• 3. Situation approach-the env and REINFORCEMENTS
    • 3. Interactional approach-the characteristics and env
    • 4. Phenomenological approach-the subjective interpretation of themselves and their experiences
  40. def'n Psychodynamic approach
    • -the study of the unconscious mechanisms that are in conflict that make up a person`s personality
    • -conflict between ID and SUPEREGO, subjective unconscioue mechanisms
    • -difficult to test and replicate, little focus on social env
  41. def'n trait approach to studying personality
    • -to study personality
    • -the study of the enduring, consistent characteristics that predisposes people to act in a certain way
    • (Cattell's 16 personality facotrs and Big Five Trait model of personality components)
    • -no mention or situation, no one ideal personality
  42. Historical periods in sport and exercise psych?
    • Every Good Player Eats Many Chips
    • 1. The Early Years
    • 2. The Griffith Era
    • 3. Preparation for the future
    • 4. Est of academic sport psych
    • 5. Multidisciplinary science and practice in sport and exercise psychology
    • 6. Contemporary sport and exercise psychology
  43. def'n POMS
    • Profile of Mood States
    • -compares mood states between successful (score higher on vigor, iceberg profile) and less successful athletes
    • -intra-individual approach, repeated measurements prior to competition
  44. Norman Triplett
    • -The Early Years (Period 1)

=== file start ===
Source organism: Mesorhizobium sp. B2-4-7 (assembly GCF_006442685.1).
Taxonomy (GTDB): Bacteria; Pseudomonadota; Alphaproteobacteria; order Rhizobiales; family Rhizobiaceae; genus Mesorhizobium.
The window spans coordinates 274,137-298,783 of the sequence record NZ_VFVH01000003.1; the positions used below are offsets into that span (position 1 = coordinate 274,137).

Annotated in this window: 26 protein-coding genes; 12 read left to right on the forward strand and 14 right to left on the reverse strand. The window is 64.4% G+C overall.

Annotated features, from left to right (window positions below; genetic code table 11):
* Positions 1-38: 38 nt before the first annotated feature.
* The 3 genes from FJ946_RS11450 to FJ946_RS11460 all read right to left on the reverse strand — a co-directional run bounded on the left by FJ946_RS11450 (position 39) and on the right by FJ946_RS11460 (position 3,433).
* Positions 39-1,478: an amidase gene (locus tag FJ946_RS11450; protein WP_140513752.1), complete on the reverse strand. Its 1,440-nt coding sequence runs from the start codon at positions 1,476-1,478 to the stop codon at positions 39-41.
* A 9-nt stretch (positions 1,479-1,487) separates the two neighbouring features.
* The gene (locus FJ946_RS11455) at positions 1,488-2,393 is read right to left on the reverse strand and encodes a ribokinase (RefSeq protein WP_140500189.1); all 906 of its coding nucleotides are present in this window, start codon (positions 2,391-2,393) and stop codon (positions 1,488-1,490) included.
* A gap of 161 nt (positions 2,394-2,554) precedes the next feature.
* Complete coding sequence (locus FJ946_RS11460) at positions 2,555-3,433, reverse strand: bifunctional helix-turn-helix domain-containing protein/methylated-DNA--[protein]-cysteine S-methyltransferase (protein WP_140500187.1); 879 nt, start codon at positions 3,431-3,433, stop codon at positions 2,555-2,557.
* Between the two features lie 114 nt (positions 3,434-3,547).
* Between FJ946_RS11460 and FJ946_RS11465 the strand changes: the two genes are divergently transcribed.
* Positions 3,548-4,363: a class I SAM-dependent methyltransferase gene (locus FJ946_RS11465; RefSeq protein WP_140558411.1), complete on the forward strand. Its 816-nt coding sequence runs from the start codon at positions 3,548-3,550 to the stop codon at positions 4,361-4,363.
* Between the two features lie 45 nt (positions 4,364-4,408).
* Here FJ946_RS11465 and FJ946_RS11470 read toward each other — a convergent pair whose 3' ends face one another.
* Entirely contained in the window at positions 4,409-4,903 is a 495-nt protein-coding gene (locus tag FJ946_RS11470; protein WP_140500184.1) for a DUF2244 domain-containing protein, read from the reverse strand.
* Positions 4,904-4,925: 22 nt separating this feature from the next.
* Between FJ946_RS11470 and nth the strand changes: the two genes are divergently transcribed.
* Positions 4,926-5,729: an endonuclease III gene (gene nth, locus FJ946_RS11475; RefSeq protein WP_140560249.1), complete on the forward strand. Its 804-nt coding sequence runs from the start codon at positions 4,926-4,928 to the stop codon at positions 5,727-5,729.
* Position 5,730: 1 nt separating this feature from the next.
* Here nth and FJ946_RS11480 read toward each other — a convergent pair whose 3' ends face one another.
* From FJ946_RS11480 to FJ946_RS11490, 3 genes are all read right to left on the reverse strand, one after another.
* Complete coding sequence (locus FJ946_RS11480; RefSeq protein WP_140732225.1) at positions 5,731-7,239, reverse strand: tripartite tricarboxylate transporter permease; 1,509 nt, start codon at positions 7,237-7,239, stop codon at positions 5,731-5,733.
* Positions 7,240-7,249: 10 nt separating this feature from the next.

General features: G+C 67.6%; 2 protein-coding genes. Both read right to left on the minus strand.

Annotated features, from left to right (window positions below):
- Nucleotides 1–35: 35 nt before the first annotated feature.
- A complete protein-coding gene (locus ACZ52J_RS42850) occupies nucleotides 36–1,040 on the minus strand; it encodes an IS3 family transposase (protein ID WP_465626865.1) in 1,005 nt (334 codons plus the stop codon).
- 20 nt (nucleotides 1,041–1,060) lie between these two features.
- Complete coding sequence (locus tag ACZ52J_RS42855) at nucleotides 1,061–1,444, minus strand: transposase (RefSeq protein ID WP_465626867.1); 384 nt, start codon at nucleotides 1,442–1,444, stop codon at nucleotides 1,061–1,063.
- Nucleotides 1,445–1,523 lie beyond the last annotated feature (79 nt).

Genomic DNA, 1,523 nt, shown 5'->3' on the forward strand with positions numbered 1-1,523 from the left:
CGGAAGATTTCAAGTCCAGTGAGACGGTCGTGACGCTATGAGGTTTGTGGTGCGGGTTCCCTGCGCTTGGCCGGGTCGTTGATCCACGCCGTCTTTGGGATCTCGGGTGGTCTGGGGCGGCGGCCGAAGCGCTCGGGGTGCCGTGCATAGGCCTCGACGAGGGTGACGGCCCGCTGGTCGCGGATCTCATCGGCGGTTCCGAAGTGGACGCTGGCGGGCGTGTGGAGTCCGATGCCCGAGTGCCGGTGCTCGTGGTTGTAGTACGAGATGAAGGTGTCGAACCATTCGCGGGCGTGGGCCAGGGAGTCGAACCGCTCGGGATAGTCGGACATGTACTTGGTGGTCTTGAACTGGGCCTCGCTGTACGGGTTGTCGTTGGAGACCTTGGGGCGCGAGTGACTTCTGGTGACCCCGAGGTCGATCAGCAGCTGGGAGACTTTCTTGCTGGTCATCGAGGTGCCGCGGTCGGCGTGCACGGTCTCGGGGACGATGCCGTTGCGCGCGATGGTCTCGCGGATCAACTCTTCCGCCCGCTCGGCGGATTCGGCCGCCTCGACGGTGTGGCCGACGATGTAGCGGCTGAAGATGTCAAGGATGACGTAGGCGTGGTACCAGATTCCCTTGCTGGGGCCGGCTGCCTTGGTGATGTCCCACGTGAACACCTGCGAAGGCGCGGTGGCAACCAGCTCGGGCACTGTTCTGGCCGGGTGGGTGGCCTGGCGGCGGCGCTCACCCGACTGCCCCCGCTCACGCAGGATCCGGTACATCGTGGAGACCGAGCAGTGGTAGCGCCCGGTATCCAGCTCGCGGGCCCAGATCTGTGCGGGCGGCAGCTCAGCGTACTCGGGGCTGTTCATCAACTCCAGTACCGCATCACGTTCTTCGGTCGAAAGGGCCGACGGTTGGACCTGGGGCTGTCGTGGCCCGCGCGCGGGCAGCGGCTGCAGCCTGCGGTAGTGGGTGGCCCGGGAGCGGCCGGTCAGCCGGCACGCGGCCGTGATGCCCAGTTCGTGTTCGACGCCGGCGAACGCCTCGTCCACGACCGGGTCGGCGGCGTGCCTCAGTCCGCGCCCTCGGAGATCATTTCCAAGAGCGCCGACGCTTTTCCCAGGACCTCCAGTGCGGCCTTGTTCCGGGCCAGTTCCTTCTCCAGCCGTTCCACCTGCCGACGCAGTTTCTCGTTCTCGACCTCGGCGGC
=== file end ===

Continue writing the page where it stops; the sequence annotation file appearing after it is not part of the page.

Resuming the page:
• -1st social psych and sport psych experiment
  45. Griffith
    • The Griffifth Era (Period 2)
    • -1st lab in sport psych
  46. Franklin Henry
    • -Preparation for the future (Period 3)
    • -responsible for field's scientific development
  47. Bruce Ogilvie
    • -Establishment of academic sport psychology (Period 4)
    • -est as a science
  48. What is sport and exercise psychology?
    scientific study of people and their beh in sport and exercise contexts and the practical application of that knowledge
  49. Main purposes of sport psychology?
    • 1. effects of psychological factors on physical performance
    • 2. effects of physical activity on psychological development
  50. def'n psychophysiological orientation to studying sport psychology
    study of psychological (anxiety/arousal) process through measures of physiological responses
  51. measure situation anxiety
    -better predictive power than trait anxiety
  52. def'n social-psychological orientation to studying sport psychology
    -beh is determined by a complex interaction between env and the individual
  53. def'n cognitive-behavioral orientation to research in sport psychology
    • -beh is determined by env and cognition
    • -role of cognition is the primary determinant of beh
  54. According to the situation approach to studying personality, behaviors and personality are shaped by: _ and _
    • 1. observational learning (imitating observed beh)
    • 2. social reinforcement (feedback)